Written by ◆ Yang Qianni and compiled by ◆ Liang Yingxiu
G6PD deficiency is commonly known as favismia, and as the name suggests, broad beans are one of the triggering factors.
Sometimes, parents try to be cautious by telling their children to avoid beans, but accidentally give them broad bean products.
(Kuala Lumpur News) The official scientific name of favismia is Glucose-6-Phosphate Dehydrogenase Deficiency (G6PD deficiency). It is one of the common inborn errors of metabolism and is caused by the gene encoding G6PD. Caused by genetic defects.
The so-called metabolic disease mainly involves metabolic enzymes (enzymes), that is, too much or too little of them will lead to too much or too little of the products of the metabolic cycle (such as glucose, protein or fat), affecting metabolism. For example, babies who lack the glucose-metabolizing enzyme galactose enzyme may not be able to metabolize and absorb breast milk normally, resulting in delayed growth and development.
Contact triggers erythrocyte rupture
Consultant pediatrician Dr Vivian Thong Siew Peng pointed out that G6PD deficiency mainly involves the circulation of glucose. Human blood contains red blood cells, white blood cells, platelets and other cells, and G6PD is a very important enzyme in the process of red blood cell decomposition of glucose metabolism. This metabolic process produces a substance that protects red blood cells. Simply put, the function of G6PD is mainly to maintain the stability of red blood cells.
“When G6PD is lacking, red blood cells will become very unstable. At this time, if you are exposed to some triggers such as broad beans, it will easily cause the red blood cells to be damaged and ruptured, which means hemolysis will occur, leading to symptoms or dangerous complications.”
“In fact, most of the time, G6PD deficiency is asymptomatic. On the contrary, it will ‘show’ when hemolysis is induced, which can be mainly divided into neonatal jaundice and hemolytic anemia. When red blood cells are damaged and decomposed, bilirubin (bilirubin) will be released ), therefore patients with G6PD deficiency are more likely to develop severe jaundice than ordinary newborns. In children or adolescents, jaundice can also be manifested in darker urine, brown or cola-colored urine. As for hemolytic anemia Symptoms include paleness, shortness of breath, low blood pressure or shock.”
Newborn umbilical cord blood test
She said that according to a 2004 study by Universiti Kebangsaan Malaysia (UKM) published in the “Malaysian Journal of Pathology” and involving 15,277 newborn screenings, the average prevalence of G6PD deficiency in Malaysian baby boys and girls was respectively are 4.7% and 1.4%. Among 7,737 male infants, the prevalence rates of Malays, Chinese and Indians were 4.6%, 6% and 1.3% respectively.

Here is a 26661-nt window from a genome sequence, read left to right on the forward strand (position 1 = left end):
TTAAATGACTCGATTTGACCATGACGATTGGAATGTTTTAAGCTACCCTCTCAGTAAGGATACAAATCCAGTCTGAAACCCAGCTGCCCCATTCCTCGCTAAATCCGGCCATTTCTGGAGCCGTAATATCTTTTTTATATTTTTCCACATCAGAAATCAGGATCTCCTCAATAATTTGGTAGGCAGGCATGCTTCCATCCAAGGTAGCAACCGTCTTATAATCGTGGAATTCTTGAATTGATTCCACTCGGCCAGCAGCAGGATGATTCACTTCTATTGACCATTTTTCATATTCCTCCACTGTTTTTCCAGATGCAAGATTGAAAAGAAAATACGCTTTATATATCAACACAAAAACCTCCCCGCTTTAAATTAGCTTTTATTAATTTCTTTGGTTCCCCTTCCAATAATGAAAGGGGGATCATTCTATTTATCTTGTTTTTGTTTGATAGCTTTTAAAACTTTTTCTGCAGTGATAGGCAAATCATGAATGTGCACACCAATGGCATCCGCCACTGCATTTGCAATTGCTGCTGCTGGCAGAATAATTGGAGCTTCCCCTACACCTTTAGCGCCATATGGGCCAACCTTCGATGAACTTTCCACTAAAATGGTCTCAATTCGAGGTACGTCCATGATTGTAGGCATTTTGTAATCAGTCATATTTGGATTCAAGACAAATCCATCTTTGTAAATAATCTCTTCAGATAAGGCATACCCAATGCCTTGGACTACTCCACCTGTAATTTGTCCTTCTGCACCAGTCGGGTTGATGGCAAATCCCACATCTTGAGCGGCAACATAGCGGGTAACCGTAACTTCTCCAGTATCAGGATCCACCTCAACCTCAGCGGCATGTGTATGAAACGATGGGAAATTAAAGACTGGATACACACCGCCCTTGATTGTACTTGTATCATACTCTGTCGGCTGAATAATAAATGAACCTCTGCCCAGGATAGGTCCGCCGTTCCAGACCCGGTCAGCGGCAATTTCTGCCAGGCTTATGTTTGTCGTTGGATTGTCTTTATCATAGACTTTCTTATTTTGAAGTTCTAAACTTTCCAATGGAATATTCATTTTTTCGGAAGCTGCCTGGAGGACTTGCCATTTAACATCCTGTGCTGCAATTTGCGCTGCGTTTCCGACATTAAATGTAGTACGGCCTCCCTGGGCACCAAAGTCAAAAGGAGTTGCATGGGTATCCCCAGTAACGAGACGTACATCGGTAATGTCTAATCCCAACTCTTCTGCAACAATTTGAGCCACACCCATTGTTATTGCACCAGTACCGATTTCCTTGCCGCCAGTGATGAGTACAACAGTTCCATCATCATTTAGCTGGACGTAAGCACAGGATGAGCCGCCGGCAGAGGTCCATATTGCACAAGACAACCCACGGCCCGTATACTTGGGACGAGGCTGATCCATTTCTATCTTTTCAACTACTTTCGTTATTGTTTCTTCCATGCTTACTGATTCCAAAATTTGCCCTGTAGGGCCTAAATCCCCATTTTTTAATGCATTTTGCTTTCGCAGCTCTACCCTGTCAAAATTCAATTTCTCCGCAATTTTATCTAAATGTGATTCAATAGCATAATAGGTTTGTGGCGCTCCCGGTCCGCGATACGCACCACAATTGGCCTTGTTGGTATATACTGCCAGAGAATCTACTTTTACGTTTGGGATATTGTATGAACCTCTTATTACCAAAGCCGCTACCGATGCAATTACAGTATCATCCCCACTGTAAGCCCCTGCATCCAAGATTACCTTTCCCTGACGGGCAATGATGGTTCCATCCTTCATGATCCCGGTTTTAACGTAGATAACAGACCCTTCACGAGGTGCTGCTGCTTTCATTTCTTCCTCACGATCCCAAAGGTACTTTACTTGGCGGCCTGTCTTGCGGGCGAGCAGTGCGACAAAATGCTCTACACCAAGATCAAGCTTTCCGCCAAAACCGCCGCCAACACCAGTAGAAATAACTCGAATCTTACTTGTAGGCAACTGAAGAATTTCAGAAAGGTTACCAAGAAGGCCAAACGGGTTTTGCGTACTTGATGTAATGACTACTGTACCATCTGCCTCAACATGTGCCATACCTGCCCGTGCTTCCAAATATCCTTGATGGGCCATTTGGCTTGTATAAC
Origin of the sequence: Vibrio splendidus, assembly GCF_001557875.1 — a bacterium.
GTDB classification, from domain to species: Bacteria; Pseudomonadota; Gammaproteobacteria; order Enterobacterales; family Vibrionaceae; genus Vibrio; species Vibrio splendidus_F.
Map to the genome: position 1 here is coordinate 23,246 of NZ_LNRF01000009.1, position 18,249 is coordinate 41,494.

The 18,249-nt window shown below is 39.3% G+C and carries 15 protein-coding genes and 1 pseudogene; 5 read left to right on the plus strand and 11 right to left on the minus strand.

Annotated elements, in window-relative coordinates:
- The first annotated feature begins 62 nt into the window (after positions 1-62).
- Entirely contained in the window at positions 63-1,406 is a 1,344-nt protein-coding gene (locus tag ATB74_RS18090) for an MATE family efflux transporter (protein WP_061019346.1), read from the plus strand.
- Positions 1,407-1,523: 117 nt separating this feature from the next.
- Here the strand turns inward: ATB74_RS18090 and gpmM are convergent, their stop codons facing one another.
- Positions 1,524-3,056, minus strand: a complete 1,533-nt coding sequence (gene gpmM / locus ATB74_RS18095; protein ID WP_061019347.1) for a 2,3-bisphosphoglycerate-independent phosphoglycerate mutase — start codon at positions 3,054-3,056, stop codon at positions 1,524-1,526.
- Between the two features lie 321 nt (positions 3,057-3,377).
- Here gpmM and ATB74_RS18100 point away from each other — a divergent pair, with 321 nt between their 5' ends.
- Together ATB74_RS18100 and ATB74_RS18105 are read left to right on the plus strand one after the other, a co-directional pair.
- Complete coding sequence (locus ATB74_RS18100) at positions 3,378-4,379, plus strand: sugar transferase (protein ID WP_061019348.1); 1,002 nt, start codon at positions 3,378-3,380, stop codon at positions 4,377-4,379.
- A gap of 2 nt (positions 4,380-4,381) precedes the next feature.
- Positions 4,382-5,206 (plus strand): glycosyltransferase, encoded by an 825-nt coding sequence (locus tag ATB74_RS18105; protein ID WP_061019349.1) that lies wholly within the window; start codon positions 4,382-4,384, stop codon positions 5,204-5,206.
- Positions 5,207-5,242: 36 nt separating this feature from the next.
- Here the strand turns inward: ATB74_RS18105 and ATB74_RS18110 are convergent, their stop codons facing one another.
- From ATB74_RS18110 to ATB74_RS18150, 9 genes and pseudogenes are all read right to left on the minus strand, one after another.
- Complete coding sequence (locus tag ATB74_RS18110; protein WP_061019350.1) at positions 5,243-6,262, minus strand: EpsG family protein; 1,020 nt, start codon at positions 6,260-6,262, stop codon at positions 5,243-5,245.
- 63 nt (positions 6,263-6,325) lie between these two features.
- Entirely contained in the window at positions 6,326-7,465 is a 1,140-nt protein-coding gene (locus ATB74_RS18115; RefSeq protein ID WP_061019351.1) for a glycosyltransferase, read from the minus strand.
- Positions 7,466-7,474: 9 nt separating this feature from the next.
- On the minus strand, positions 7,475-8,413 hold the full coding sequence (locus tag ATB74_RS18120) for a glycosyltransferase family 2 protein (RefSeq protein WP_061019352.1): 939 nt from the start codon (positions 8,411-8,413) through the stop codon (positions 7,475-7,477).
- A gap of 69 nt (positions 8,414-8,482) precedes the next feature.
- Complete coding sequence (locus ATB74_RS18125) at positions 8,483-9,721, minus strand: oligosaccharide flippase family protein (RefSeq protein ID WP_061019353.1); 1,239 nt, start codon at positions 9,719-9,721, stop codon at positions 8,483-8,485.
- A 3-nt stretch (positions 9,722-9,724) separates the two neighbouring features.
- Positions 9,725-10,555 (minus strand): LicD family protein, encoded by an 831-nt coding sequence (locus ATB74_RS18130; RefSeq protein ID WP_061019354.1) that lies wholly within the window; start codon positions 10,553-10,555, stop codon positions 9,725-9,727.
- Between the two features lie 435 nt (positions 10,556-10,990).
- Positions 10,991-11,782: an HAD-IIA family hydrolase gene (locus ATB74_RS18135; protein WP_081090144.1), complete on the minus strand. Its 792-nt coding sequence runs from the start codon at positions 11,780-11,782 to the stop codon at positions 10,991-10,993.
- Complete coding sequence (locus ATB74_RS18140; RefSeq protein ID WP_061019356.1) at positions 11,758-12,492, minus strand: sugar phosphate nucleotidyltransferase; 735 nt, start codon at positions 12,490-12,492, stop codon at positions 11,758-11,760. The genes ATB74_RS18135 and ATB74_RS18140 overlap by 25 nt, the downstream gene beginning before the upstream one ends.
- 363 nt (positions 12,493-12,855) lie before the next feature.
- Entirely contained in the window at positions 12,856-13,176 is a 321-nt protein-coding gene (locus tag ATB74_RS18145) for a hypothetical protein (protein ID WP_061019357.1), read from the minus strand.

“Studies also mentioned that 68% of newborns with G6PD deficiency develop jaundice.
One third are at risk of severe hyperbilirubinemia.
Despite phototherapy, the bilirubin level remains 250 μmol/L or higher.
It can be seen that G6PD deficiency is closely related to neonatal jaundice.
Therefore, if a newborn baby is diagnosed with G6PD deficiency,
Generally, patients need to stay in the hospital for observation for 5 days. “
She reminded that in order to avoid permanent damage caused by excessive bilirubin accumulation in the brain, especially auditory nerves and kernicterus, many countries, including Malaysia, screen newborns for metabolic diseases, including G6PD deficiency and congenital diseases. Hypothyroidism.
“The newborn screening method is simple. You only need to collect umbilical cord blood and apply it on filter paper for testing, and then send it to the laboratory for a fluorescent spot test.”
“Screening results can be divided into 3 categories: normal, deficient and intermediate or doubtful. Generally speaking, female babies with G6PD deficiency are rare and will usually undergo further diagnostic testing. All showing as intermediate Based on the results, both men and women will undergo further diagnostic testing.”
G6PD activity less than 10% is serious
She said the confirmatory test for G6PD deficiency is to measure the actual amount of G6PD activity. When G6PD activity is less than 10% it is considered severe, between 10% and 60% it is considered moderate deficiency, and above 60% it is considered mild deficiency. Sometimes, G6PD activity in patients with moderate and mild disease gradually increases with age, but patients with severe disease generally do not change much.
“G6PD deficiency is prevalent in areas including the Mediterranean, Africa, Asia and the Middle East. It is an X-chromosome recessive genetic disease. Most patients are male because the gene responsible for manufacturing G6PD is located on the X chromosome.”
Does not affect lifespan and mental health
Can be screened after birth
Human gender is determined by sex chromosomes, with males being XY and females being XX. When one of the X chromosomes has a G6PD defect, women still have another normal X chromosome that can “neutralize” the defect, while men have only one X chromosome and will get the disease as long as this X chromosome is abnormal.
Women who acquire an abnormal X chromosome will not develop the disease but will become carriers of the G6PD deficiency gene.